As the Madison School District begins a new school year Tuesday, former Madison police captain Joe Balles will lead efforts to help keep the district’s 50 schools safe.

In an extension of the job he began on an interim basis in April, and then continued in a limited way through the summer, the South Side policing veteran is coordinating safety and security operations for the district under a 10-month contract for services that started Sept. 1 and is scheduled to end June 30, 2018.

As before, rather than use a traditional employment contract, the district is paying Balles $73 an hour as an independent contractor, with no benefits. He is to work about 30 hours a week over the 10-month period, receiving no more than $88,000 total, according to the terms.

The School Board approved the contract Aug. 28 with Balles’ consulting company, a limited liability corporation known as JB Public Safety Consulting, with board members Nicki Vander Meulen and TJ Mertz opposed.

“Contracting for what’s traditionally been a staff position is not a good idea,” Mertz said, arguing it wasn’t good practice for contractors to supervise regular district staff, as Balles will do with the 25 security assistants who work in the four main high schools and some middle schools.

Because it has fewer than 15 employees, Balles’ company also is exempt from complying with affirmative action requirements for vendors and contractors set by Board Policy 6600, which Vander Meulen said she didn’t like.

District staff said the arrangement was necessary due to a limited pool of qualified applicants and because of state rules limiting the number of hours that state or municipal retirees may work for another public agency in the state’s retirement system while collecting retirement benefits.

“We realized we had to consider a new model for employment in order to hire the best of the best for our schools, families and students,” said Kelly Ruppel, the district’s chief of staff, in an Aug. 11 memo to the board.

Balles retired from the Madison Police Department in January 2016 after 32 years. He was hired by the district on an interim basis in April after the previous security coordinator, former Madison police officer Tony Peterson, quit after less than three months. Peterson had replaced Luis Yudice, another retired Madison police veteran who had worked as the school district’s security chief since 2006.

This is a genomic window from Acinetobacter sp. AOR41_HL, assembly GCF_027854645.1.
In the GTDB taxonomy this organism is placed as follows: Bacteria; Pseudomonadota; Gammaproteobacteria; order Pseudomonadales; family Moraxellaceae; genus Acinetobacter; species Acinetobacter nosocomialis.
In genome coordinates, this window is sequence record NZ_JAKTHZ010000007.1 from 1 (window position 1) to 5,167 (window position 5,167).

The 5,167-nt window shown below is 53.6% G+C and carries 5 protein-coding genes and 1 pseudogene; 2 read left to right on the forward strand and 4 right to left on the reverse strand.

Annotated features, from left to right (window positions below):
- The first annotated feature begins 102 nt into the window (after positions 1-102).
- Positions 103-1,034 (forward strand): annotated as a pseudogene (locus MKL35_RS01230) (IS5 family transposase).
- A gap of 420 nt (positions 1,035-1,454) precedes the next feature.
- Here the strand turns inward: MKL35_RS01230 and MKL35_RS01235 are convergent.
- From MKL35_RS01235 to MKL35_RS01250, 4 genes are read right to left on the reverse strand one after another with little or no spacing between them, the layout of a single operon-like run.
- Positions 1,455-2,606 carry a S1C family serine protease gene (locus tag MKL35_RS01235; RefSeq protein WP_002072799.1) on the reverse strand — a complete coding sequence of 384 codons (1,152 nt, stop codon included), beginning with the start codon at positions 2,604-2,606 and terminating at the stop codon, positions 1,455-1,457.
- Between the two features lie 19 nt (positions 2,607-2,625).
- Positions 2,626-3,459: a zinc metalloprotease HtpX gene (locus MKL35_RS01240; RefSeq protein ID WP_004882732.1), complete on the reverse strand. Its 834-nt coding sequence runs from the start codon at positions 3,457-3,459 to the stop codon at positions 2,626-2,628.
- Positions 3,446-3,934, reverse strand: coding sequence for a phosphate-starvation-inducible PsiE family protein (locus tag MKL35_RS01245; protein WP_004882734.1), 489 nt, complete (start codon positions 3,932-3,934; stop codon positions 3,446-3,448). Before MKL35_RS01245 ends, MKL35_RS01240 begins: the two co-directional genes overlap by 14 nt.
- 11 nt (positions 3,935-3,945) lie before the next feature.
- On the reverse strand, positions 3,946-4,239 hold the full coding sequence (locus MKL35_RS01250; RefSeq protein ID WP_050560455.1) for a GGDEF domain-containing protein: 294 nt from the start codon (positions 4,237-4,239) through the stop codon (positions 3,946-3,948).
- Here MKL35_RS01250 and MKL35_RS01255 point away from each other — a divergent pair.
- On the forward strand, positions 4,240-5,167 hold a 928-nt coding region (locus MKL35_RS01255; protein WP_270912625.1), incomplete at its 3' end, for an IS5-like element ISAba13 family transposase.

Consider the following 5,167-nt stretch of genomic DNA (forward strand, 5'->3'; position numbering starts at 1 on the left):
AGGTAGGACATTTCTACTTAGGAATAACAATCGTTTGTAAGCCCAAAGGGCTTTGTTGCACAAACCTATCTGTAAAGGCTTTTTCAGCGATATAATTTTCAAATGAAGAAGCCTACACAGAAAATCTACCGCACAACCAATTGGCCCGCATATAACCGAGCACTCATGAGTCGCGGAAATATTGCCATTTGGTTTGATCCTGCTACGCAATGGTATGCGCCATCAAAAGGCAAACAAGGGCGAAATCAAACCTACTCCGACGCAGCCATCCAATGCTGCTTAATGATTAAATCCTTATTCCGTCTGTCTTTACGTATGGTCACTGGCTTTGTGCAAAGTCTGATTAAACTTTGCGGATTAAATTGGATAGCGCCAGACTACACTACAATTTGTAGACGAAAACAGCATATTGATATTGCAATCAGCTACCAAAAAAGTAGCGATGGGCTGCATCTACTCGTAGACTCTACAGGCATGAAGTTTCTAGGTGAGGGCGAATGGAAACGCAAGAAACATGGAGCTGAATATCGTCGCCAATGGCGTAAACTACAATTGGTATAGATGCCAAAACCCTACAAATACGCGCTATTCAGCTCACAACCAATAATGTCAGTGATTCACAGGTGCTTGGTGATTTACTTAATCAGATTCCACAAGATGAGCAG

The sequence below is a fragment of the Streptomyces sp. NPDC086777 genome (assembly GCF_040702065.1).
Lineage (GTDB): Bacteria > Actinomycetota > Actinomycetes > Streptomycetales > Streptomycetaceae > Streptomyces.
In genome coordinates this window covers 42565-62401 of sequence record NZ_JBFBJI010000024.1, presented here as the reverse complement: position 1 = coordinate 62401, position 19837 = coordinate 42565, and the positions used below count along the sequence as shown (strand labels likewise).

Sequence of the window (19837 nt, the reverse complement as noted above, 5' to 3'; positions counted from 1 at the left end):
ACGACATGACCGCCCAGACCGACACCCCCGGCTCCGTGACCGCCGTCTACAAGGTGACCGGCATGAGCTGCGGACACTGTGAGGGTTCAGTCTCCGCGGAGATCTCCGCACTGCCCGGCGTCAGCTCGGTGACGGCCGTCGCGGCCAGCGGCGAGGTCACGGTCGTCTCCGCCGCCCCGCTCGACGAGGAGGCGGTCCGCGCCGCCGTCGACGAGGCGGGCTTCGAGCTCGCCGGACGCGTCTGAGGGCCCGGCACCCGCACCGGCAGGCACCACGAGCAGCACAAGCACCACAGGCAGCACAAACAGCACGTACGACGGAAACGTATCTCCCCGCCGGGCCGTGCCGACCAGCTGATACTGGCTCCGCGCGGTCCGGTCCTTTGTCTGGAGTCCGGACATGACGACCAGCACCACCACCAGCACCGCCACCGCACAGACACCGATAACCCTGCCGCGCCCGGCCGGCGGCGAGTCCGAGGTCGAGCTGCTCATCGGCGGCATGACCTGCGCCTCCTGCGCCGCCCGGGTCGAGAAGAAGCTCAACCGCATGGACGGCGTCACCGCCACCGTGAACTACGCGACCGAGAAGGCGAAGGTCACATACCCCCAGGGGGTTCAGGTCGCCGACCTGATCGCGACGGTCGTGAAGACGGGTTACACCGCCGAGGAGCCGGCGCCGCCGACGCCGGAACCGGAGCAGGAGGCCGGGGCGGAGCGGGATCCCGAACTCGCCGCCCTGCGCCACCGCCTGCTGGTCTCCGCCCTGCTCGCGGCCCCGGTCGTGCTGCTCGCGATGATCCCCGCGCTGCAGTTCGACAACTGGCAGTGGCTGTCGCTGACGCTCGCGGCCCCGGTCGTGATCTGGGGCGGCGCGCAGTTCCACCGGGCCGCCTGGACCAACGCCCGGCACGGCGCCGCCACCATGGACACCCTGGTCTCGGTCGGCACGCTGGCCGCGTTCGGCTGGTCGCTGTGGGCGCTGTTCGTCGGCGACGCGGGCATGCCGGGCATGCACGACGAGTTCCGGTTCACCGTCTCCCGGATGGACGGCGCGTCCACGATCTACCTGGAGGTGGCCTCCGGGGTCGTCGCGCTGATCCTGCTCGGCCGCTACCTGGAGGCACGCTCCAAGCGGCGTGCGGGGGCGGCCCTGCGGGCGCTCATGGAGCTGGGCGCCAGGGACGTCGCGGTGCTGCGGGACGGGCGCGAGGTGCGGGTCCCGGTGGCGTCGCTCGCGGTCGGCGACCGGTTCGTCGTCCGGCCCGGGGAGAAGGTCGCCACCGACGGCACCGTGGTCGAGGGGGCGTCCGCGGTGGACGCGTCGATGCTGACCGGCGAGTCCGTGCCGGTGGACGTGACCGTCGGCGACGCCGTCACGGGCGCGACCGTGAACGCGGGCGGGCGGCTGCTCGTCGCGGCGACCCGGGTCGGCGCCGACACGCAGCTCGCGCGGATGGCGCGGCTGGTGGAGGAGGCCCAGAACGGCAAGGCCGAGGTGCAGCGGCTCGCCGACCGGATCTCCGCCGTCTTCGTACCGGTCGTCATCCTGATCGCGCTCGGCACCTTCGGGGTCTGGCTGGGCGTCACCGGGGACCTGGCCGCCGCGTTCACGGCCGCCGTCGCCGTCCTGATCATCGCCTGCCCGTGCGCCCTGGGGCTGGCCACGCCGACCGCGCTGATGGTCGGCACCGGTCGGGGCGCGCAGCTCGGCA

Balles received nearly $23,000 under the interim contract, including $20,000 for about 25 hours of work per week while school was in session from April through June, plus $2,192 for a total of about 30 hours in July and August.

“I understand we were left in a lurch,” Mertz said about Balles taking over after Peterson’s departure. “But this is looking more and more like a permanent solution.”

Mertz proposed giving Balles a five-month contract while staff continued to look for someone who could be hired using a traditional employment contract. But other board members didn’t want to chance Balles turning them down and the district perhaps having trouble replacing him on short notice, and with the school year about to begin.

“It’s difficult in our school district not having a security person leading the way,” board president James Howard said. “I don’t want to take that risk.”

Superintendent Jen Cheatham said district officials would use the next 10 months to explore “multiple creative options” for filling the job after Balles’ contract is up.

“We certainly have never seen (the consultant approach) as a permanent solution, but as a very practical and good one for the year we’re about to begin,” Cheatham said.

The security coordinator position works with staff, families, police and community groups to maintain safe environments, engage in prevention efforts and provide support to schools when situations arise. The coordinator also oversees the functions of educational resource officers, who are employed by the Police Department, and the district’s security officers, in addition to training administrators and other staff members on safety procedures and on proper responses to crimes or suspected crimes in the school setting, Ruppel said.

“This position has been an invaluable safety position that both school and district administrators rely on daily,” Ruppel said.

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Karen Rivedal is the education beat reporter for the Wisconsin State Journal.